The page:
According to the World Health Organization (WHO), schizophrenia affects 1 in 300 (approximately 24 million) people worldwide, causing psychosis and compromising their cognitive capacity, behavior, and moods (World Health Organization). The article Theory of Mind in Schizophrenia by Mirjam Sprong, Patricia Schothorst, Ellen Vos, Joop Hox, and Herman Van Engeland investigates the theory of mind and its relationship to schizophrenia, concluding that the “theory of mind is impaired in individuals with schizophrenia” (Sprong et al. 5). The primary goal of the article is to “assess the magnitude of the deficit and analyze associated factors,” as well as to “investigate the extent of mentalizing impairment in people with schizophrenia” (Sprong et al. 5,10).Continue reading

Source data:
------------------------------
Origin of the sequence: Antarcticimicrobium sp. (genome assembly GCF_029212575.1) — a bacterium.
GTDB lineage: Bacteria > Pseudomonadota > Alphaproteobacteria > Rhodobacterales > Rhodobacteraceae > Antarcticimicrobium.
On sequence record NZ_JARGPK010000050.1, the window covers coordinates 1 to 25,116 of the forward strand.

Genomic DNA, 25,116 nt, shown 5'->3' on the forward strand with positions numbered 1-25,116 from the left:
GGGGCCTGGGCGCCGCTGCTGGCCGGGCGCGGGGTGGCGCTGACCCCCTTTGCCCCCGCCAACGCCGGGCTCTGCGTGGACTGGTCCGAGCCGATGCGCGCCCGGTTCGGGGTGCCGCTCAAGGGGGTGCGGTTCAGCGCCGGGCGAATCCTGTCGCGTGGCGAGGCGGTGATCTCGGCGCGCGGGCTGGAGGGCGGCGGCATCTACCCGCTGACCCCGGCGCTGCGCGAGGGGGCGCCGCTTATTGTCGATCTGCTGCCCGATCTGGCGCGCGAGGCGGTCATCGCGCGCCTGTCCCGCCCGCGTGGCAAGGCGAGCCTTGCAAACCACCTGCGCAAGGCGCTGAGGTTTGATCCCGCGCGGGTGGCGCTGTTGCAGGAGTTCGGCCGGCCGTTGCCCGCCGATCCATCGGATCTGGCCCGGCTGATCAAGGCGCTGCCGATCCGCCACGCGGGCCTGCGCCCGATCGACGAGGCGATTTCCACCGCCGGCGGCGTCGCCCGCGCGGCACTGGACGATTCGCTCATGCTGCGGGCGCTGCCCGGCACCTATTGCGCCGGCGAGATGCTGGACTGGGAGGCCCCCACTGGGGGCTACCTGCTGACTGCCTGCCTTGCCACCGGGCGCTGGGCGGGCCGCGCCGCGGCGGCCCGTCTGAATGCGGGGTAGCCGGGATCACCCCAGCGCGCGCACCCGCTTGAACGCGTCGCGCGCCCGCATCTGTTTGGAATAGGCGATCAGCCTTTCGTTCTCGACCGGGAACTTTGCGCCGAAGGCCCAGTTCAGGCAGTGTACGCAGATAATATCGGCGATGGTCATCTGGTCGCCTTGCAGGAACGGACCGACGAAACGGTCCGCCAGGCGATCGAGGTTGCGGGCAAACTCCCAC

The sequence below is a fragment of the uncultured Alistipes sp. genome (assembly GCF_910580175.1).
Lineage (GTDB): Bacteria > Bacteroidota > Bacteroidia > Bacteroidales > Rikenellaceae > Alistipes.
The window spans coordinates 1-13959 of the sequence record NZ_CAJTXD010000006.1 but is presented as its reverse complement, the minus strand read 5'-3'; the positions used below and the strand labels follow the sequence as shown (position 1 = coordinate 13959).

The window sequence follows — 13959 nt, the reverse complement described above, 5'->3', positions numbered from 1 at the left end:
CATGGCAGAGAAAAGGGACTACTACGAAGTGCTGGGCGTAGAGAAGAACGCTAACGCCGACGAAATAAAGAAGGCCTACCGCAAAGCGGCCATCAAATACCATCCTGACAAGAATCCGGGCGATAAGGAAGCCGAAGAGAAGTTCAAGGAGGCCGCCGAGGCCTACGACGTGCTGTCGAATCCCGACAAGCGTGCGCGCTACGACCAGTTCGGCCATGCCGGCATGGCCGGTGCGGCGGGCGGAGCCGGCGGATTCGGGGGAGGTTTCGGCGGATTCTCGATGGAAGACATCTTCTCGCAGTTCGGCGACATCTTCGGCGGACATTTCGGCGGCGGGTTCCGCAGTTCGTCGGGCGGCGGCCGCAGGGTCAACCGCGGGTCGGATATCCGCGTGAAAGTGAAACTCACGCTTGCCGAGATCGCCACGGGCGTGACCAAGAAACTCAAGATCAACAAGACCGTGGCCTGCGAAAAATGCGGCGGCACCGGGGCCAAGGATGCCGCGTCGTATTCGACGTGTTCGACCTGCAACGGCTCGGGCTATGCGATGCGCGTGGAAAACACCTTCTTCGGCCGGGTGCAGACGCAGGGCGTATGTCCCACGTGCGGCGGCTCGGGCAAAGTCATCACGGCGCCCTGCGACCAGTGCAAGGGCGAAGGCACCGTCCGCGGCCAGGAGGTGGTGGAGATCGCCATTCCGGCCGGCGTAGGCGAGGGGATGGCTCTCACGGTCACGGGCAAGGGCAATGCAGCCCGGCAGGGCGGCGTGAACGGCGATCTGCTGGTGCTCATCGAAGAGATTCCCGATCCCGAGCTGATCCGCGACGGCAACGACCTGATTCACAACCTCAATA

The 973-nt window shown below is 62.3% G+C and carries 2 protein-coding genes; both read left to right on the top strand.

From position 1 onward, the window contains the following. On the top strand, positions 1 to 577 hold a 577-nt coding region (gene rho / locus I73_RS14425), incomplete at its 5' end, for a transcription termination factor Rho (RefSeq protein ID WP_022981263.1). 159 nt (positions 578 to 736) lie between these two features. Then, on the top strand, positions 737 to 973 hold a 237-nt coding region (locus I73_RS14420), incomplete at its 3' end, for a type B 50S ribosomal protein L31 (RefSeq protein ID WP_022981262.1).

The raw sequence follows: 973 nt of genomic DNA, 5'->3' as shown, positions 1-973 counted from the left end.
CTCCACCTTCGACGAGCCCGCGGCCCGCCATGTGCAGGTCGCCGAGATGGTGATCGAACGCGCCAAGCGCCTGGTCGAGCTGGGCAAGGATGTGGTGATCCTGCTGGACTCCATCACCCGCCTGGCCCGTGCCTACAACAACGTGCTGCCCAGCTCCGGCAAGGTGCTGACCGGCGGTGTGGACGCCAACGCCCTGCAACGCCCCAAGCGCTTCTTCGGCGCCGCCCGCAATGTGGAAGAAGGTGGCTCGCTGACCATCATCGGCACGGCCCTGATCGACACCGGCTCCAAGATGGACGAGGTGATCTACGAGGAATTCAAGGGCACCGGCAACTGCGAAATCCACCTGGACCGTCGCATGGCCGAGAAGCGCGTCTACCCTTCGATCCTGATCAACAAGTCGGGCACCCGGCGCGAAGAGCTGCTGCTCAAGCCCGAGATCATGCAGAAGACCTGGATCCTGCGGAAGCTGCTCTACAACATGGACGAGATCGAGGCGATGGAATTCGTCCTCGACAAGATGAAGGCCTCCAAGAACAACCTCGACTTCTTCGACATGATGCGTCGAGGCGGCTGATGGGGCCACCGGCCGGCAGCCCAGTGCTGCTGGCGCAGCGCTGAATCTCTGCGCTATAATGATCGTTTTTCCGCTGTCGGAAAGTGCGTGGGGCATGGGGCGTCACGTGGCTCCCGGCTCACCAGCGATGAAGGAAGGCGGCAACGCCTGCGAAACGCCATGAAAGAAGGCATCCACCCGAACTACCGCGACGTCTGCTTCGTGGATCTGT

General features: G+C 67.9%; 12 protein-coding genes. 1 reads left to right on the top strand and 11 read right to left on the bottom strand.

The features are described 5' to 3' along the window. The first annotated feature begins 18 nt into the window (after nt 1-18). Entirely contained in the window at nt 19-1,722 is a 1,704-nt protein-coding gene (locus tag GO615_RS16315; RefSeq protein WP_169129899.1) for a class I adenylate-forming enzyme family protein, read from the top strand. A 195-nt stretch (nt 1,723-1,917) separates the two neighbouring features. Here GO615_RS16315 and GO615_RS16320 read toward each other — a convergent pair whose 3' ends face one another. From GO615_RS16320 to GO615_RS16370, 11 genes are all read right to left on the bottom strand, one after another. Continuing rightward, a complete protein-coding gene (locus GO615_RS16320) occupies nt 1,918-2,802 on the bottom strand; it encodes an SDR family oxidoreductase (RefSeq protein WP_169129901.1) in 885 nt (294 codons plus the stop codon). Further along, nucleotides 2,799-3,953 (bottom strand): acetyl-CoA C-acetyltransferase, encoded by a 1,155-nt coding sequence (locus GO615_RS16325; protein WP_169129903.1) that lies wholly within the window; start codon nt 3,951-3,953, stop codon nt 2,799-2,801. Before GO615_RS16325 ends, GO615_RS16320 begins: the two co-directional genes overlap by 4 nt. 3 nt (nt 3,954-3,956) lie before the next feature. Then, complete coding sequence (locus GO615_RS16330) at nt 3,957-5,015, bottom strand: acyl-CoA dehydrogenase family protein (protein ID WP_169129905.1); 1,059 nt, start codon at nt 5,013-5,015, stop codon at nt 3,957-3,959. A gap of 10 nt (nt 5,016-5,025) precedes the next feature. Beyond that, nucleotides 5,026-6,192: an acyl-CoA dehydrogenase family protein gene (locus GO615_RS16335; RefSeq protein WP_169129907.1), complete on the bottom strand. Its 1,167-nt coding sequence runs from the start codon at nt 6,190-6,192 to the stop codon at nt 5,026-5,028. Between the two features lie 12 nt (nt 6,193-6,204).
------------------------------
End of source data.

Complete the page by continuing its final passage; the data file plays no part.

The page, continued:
Stereotypes have long been known to have negative consequences for those exposed to them because stereotypes are based on broad assumptions that are frequently incorrect. The article Stereotype Danger and Women’s Math Performance by Steven J. Spencer, Claude M. Steele, and Diane M. Quinn investigates the topic of stereotype threat in women’s math performance. According to Spencer, Steele, and Quinn (1999), “No other science has been more concerned with the nature of prejudice and stereotyping than social psychology,” which has extensively studied the content of stereotypes and their impact on social perceptions and behavior (p. 5).Continue reading